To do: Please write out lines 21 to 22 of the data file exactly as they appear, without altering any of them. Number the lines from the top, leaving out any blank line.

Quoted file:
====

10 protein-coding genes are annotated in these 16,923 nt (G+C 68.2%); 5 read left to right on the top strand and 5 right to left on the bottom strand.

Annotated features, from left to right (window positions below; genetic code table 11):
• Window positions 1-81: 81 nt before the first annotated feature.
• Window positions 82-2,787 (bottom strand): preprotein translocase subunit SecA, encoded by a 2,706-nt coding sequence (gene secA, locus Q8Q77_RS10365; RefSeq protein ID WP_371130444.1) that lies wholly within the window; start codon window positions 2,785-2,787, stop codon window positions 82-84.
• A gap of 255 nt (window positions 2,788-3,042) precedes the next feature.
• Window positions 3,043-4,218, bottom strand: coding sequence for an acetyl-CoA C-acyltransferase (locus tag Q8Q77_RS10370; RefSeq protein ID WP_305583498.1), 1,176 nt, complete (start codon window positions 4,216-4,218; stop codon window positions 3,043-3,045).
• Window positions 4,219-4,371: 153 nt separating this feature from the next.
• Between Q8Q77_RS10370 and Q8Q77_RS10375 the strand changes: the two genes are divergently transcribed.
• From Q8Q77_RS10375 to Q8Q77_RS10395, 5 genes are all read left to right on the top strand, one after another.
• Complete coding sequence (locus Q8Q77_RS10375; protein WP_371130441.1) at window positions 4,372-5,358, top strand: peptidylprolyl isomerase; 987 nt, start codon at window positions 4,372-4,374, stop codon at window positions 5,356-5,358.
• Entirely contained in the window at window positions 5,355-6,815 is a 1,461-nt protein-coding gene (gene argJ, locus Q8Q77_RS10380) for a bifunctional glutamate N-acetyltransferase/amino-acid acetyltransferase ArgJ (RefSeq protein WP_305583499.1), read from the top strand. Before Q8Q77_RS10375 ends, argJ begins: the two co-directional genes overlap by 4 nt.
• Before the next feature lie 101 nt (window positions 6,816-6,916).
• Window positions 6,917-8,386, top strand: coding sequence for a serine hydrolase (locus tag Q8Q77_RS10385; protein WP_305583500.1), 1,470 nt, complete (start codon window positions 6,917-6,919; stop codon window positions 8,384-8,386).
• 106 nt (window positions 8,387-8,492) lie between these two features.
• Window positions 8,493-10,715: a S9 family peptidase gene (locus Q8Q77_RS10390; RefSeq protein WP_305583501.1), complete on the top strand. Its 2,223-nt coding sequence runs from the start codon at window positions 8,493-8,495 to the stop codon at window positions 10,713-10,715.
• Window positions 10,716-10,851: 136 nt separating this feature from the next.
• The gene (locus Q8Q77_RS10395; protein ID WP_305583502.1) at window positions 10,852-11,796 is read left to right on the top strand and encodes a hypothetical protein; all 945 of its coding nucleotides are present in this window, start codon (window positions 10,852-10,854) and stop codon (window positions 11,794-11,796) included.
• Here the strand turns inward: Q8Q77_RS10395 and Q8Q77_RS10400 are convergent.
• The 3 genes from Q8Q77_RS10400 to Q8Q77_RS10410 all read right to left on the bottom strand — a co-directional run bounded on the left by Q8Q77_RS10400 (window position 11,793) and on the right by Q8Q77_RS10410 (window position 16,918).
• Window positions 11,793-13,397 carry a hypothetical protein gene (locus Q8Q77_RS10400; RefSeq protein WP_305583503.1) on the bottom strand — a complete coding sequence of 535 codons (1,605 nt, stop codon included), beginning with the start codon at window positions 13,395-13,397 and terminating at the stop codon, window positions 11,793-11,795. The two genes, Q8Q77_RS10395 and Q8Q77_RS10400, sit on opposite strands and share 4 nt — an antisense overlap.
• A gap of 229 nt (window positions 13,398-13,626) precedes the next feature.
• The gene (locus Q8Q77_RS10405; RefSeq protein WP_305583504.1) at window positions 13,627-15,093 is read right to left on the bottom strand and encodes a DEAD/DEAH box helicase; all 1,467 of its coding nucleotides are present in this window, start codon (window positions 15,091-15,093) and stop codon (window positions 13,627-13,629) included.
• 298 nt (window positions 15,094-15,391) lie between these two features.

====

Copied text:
• A gap of 229 nt (window positions 13,398-13,626) precedes the next feature.
• The gene (locus Q8Q77_RS10405; RefSeq protein WP_305583504.1) at window positions 13,627-15,093 is read right to left on the bottom strand and encodes a DEAD/DEAH box helicase; all 1,467 of its coding nucleotides are present in this window, start codon (window positions 15,091-15,093) and stop codon (window positions 13,627-13,629) included.